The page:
Some months after their emergence, the zombies are everywhere in the ascendant, outnumbering the human population by 400,000 to 1.
A depleted scientific research team conducts experiments on captured zombies in a cavernous Florida bunker under increasingly despotic military protection.
There’s no radio contact with the outside world, and the pressure is taking its toll: the soldiers are impatient for results that Dr Logan’s social conditioning tests just aren’t going to meet.
By this point, it’s hard to tell who we’re really rooting for, the hateful, bickering soldier ‘heroes’ or their shuffling, bloodthirsty zombie captives, personified by the ‘thinking zombie’, the oddly lovable Bub.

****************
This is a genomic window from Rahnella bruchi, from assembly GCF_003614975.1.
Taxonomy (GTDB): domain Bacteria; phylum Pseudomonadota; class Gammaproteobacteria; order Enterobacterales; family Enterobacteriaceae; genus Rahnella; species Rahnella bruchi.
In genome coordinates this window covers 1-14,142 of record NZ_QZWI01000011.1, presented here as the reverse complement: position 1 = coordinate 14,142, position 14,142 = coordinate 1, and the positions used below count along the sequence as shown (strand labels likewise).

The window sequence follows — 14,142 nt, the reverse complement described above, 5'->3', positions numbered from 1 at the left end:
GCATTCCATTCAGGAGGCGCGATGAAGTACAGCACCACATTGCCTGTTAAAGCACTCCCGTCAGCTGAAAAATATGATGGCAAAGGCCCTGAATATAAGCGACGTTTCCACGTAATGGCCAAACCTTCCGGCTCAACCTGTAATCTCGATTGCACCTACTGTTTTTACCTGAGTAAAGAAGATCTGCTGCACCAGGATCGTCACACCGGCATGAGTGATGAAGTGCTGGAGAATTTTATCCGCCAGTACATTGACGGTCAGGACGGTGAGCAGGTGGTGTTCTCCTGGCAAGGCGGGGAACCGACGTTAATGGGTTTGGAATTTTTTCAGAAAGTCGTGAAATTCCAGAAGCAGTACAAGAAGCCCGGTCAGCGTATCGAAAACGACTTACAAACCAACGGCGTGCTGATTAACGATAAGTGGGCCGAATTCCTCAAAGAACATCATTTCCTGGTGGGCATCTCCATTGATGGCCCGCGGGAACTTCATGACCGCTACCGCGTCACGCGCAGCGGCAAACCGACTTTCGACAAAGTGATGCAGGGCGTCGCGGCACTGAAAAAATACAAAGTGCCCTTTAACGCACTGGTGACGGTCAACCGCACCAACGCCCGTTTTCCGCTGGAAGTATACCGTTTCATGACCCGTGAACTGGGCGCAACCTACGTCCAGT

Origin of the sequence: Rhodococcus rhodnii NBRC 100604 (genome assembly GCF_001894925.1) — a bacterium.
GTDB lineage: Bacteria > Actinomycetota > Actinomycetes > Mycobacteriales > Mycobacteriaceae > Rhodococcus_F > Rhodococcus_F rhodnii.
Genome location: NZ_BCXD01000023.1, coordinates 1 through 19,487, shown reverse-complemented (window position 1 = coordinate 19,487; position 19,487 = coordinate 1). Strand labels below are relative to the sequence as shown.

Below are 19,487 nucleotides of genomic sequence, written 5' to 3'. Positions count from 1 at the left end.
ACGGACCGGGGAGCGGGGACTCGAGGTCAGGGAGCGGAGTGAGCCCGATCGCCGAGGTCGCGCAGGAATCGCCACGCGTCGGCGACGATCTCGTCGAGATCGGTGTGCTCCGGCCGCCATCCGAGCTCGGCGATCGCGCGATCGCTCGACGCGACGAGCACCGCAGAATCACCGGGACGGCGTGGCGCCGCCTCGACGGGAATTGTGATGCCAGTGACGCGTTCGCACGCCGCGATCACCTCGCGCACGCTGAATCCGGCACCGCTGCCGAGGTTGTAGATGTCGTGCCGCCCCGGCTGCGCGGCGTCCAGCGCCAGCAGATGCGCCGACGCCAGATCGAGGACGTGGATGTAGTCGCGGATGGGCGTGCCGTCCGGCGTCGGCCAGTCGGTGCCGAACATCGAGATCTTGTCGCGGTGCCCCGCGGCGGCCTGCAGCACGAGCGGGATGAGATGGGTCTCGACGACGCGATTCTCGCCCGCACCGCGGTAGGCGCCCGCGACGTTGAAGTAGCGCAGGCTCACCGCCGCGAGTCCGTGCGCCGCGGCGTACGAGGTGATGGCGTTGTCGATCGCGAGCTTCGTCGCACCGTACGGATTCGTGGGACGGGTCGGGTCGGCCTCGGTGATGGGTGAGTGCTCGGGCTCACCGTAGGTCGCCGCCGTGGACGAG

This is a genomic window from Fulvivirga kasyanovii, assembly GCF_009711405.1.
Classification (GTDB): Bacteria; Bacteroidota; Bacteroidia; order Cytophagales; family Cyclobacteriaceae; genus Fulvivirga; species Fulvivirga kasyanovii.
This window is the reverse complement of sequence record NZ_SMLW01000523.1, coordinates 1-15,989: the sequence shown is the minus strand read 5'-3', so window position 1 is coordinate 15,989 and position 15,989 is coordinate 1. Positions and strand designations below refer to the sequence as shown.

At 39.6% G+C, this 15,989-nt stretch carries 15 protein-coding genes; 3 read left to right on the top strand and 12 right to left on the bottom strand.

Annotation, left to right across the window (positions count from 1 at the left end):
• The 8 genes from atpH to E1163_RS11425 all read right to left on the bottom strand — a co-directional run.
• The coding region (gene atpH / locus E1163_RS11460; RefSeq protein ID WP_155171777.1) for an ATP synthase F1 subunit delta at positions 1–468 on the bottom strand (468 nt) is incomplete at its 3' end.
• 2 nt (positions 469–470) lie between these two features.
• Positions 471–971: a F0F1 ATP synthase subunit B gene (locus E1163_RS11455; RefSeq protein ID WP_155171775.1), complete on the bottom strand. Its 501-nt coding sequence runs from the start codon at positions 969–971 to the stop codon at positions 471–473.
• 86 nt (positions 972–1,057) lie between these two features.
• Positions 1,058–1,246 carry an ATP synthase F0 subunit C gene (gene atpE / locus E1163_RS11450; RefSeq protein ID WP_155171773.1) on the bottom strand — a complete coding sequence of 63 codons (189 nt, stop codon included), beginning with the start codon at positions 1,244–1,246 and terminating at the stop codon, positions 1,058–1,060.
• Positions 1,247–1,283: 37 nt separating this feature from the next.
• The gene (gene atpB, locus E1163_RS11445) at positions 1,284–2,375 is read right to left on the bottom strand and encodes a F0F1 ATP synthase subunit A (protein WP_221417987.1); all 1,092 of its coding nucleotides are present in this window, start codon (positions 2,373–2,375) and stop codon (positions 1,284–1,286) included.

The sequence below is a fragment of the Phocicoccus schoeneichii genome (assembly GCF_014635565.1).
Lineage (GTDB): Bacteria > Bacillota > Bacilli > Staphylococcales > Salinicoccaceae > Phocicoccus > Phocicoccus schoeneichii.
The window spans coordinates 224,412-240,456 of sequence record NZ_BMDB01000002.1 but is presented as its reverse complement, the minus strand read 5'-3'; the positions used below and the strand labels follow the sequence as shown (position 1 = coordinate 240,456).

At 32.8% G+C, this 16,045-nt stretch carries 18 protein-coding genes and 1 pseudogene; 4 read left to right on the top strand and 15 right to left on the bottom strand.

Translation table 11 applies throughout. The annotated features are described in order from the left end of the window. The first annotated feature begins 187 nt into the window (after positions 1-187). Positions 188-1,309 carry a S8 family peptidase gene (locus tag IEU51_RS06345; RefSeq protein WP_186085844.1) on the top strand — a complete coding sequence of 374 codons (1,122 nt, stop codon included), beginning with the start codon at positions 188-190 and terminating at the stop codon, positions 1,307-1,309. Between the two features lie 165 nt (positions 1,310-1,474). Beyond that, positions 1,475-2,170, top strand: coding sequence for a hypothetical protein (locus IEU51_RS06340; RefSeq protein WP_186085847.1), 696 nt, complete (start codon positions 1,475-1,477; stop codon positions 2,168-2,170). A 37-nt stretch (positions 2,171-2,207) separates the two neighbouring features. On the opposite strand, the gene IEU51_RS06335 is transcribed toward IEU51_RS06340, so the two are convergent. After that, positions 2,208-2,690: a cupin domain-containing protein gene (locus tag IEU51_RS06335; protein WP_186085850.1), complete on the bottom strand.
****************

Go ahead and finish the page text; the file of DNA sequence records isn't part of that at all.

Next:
There are many who view Romero’s conclusion to his original Living Dead trilogy as something of a comedown, neither as groundbreaking as Night of the Living Dead (1968) or as satirical and entertaining as Dawn of the Dead (1978).
It is true that Romero’s initial ambitions for the project – a wholesale attack on Reaganite inequality, with the zombies as a new disenfranchised underclass – were stymied by budgetary concerns, but Day of the Dead is still an astonishing movie, an unrelenting attack on the senses fuelled by an unprecedented sense of despair and rampant nihilism.
Anthony Dileo Jr
George A. Romero